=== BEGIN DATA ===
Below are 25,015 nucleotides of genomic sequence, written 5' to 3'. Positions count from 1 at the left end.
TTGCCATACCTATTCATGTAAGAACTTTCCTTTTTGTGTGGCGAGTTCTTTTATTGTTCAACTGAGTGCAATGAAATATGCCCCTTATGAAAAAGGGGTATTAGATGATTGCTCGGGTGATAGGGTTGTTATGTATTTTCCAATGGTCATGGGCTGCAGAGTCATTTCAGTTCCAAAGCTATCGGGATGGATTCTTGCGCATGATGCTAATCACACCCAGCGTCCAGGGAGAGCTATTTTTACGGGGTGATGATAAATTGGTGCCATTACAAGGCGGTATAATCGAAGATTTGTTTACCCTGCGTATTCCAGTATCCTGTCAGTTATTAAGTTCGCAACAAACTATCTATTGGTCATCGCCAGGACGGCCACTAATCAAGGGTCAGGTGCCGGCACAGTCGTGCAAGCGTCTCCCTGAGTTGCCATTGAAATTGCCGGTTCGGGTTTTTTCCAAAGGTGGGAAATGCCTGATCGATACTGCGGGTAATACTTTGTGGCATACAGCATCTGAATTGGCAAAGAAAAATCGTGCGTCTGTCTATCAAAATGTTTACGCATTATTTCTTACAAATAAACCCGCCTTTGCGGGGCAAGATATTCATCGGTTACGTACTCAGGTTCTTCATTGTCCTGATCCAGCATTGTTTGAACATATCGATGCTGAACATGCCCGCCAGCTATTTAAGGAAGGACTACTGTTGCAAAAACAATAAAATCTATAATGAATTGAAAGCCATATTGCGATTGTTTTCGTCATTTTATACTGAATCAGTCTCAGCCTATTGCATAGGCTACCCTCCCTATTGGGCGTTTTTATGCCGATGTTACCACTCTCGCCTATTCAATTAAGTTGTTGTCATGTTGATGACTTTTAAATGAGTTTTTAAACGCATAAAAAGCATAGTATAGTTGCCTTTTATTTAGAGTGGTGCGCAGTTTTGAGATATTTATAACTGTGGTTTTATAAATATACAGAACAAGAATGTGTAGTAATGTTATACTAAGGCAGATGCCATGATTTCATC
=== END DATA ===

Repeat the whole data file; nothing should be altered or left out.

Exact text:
Below are 25,015 nucleotides of genomic sequence, written 5' to 3'. Positions count from 1 at the left end.
TTGCCATACCTATTCATGTAAGAACTTTCCTTTTTGTGTGGCGAGTTCTTTTATTGTTCAACTGAGTGCAATGAAATATGCCCCTTATGAAAAAGGGGTATTAGATGATTGCTCGGGTGATAGGGTTGTTATGTATTTTCCAATGGTCATGGGCTGCAGAGTCATTTCAGTTCCAAAGCTATCGGGATGGATTCTTGCGCATGATGCTAATCACACCCAGCGTCCAGGGAGAGCTATTTTTACGGGGTGATGATAAATTGGTGCCATTACAAGGCGGTATAATCGAAGATTTGTTTACCCTGCGTATTCCAGTATCCTGTCAGTTATTAAGTTCGCAACAAACTATCTATTGGTCATCGCCAGGACGGCCACTAATCAAGGGTCAGGTGCCGGCACAGTCGTGCAAGCGTCTCCCTGAGTTGCCATTGAAATTGCCGGTTCGGGTTTTTTCCAAAGGTGGGAAATGCCTGATCGATACTGCGGGTAATACTTTGTGGCATACAGCATCTGAATTGGCAAAGAAAAATCGTGCGTCTGTCTATCAAAATGTTTACGCATTATTTCTTACAAATAAACCCGCCTTTGCGGGGCAAGATATTCATCGGTTACGTACTCAGGTTCTTCATTGTCCTGATCCAGCATTGTTTGAACATATCGATGCTGAACATGCCCGCCAGCTATTTAAGGAAGGACTACTGTTGCAAAAACAATAAAATCTATAATGAATTGAAAGCCATATTGCGATTGTTTTCGTCATTTTATACTGAATCAGTCTCAGCCTATTGCATAGGCTACCCTCCCTATTGGGCGTTTTTATGCCGATGTTACCACTCTCGCCTATTCAATTAAGTTGTTGTCATGTTGATGACTTTTAAATGAGTTTTTAAACGCATAAAAAGCATAGTATAGTTGCCTTTTATTTAGAGTGGTGCGCAGTTTTGAGATATTTATAACTGTGGTTTTATAAATATACAGAACAAGAATGTGTAGTAATGTTATACTAAGGCAGATGCCATGATTTCATC